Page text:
• I found your article because … wait for it … COB was in a communication from a colleague in our company and I had no idea what it represented. Interesting in your example, the two would mean the same, but EOD might also be midnight (time zone issues aside), and that the correction inserted an entirely different submission point (unless business closes at noon).

  • Typically, COB would be by 5pm and EOD before, well technically midnight, but basically to convey to the other person to expect the report/file/whatever the next morning. Both when used refer to the time zone in which the user of the abbreviation is (unless specified otherwise)

  • Hi Lynn,

    I found your article by searching “COB vs EOD” just before sending out an email. To confuse things even further, the person I’m writing previously used “EOB”. I certainly knew they meant “End of Business” but I wanted to stick with “COB” since I used it exclusively during 9 years in the USAF (where acronyms were a way of life!). Thanks for your article!

  • I found this while looking for a reason why anybody in their right mind would use EOB. COB is a more useful acronym because it can be pronounced like a word, Phonetically.
    IE:”I need your proposal by cob wednesday.”
    “I need your proposal by eeeahb?”
    If you are composing business correspondence, you should have the intellect to decipher COB from the context of the message. You already knew that eOB was end OF BUSINESS. What possibly could COB mean?! Oh my, I’m so frazzled. Get Real.

  • That’s funny! I have heard COB for years and years and only just encountered EOD for the first time this week. I just searched on these terms to confirm whether EOD meant the same as COB (actually, I was hoping it was midnight!)

  • I’ve always used and have experienced others using EOD…until today. Your article came up in my search as I racked my brain on what COB meant. Perhaps COB vs. EOD popularity is determined by region within the U.S.? I’m in the Southwestern part of the country.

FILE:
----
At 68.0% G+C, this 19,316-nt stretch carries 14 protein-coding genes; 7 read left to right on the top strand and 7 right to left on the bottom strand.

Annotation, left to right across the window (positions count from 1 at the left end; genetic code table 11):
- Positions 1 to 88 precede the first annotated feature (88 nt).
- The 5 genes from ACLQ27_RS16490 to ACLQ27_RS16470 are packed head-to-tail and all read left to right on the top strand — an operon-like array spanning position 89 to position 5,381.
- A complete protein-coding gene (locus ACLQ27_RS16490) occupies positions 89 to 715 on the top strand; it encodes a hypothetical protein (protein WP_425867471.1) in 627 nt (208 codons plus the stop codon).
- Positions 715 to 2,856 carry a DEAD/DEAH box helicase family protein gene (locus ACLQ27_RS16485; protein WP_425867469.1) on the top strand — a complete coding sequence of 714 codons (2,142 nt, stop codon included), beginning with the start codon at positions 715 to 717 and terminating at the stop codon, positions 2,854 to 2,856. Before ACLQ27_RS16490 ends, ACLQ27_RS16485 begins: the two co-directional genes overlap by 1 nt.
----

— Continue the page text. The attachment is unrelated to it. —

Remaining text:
• Found this because was not sure what COB means =))

    EoD might be problematic as well – as in finance this means “Event of Default”.



  • This is a clear message:
    Please deliver the purchase offer by 17.00 Los Angeles time on Friday 12 November 2013.

    Unless it is an internal memo within the same company, this is an obscure message:
    PLS deliver your PO by COB 11/12

  • There you go. I was perfectly familiar with COB, but found your blog when I was wondering what my European colleagues meant by EOD.

    However, if I stay back to work on something, my ‘EOD’ is when I finish, or midnight, whichever comes first.

  • COB also can stand for “Continuity of Business” that ensures critical business functions continue to exist as normal, often used in business disaster recovery planning.

  • What is “TS” in relation to someone saying “by COB” then the respone was “why not by TS” – does anyone know? thanks – Jo

  • Hi, Jo. I am afraid I do not know. Why not ask the writer?

    Unfortunately, I have had to close comments on older posts because I am being killed by spam comments. They flood the site and my inbox. Sorry!